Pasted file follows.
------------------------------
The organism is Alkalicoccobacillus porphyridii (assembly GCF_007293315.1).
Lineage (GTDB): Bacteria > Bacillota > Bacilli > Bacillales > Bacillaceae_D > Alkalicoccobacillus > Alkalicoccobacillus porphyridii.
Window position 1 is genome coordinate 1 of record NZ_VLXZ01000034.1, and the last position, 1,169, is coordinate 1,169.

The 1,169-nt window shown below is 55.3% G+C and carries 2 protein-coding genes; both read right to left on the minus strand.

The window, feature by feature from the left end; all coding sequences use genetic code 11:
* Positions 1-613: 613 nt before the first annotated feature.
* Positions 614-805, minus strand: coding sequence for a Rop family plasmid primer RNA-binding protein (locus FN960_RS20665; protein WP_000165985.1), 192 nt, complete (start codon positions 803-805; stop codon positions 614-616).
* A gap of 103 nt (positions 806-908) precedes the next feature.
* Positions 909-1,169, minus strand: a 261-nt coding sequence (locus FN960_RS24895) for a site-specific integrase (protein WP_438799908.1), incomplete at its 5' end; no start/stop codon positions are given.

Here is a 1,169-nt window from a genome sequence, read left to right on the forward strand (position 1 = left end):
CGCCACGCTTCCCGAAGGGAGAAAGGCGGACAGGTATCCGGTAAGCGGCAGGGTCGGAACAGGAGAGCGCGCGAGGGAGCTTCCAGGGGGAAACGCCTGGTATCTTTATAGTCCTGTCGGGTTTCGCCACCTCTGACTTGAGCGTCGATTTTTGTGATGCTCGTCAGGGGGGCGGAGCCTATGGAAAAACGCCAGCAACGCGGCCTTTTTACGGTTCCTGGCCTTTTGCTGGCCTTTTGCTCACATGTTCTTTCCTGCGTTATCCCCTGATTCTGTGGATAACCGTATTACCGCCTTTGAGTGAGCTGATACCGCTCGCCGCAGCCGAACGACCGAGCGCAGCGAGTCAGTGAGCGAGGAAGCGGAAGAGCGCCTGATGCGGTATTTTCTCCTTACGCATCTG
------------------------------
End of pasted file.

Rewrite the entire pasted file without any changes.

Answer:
The organism is Alkalicoccobacillus porphyridii (assembly GCF_007293315.1).
Lineage (GTDB): Bacteria > Bacillota > Bacilli > Bacillales > Bacillaceae_D > Alkalicoccobacillus > Alkalicoccobacillus porphyridii.
Window position 1 is genome coordinate 1 of record NZ_VLXZ01000034.1, and the last position, 1,169, is coordinate 1,169.

The 1,169-nt window shown below is 55.3% G+C and carries 2 protein-coding genes; both read right to left on the minus strand.

The window, feature by feature from the left end; all coding sequences use genetic code 11:
* Positions 1-613: 613 nt before the first annotated feature.
* Positions 614-805, minus strand: coding sequence for a Rop family plasmid primer RNA-binding protein (locus FN960_RS20665; protein WP_000165985.1), 192 nt, complete (start codon positions 803-805; stop codon positions 614-616).
* A gap of 103 nt (positions 806-908) precedes the next feature.
* Positions 909-1,169, minus strand: a 261-nt coding sequence (locus FN960_RS24895) for a site-specific integrase (protein WP_438799908.1), incomplete at its 5' end; no start/stop codon positions are given.

Here is a 1,169-nt window from a genome sequence, read left to right on the forward strand (position 1 = left end):
CGCCACGCTTCCCGAAGGGAGAAAGGCGGACAGGTATCCGGTAAGCGGCAGGGTCGGAACAGGAGAGCGCGCGAGGGAGCTTCCAGGGGGAAACGCCTGGTATCTTTATAGTCCTGTCGGGTTTCGCCACCTCTGACTTGAGCGTCGATTTTTGTGATGCTCGTCAGGGGGGCGGAGCCTATGGAAAAACGCCAGCAACGCGGCCTTTTTACGGTTCCTGGCCTTTTGCTGGCCTTTTGCTCACATGTTCTTTCCTGCGTTATCCCCTGATTCTGTGGATAACCGTATTACCGCCTTTGAGTGAGCTGATACCGCTCGCCGCAGCCGAACGACCGAGCGCAGCGAGTCAGTGAGCGAGGAAGCGGAAGAGCGCCTGATGCGGTATTTTCTCCTTACGCATCTG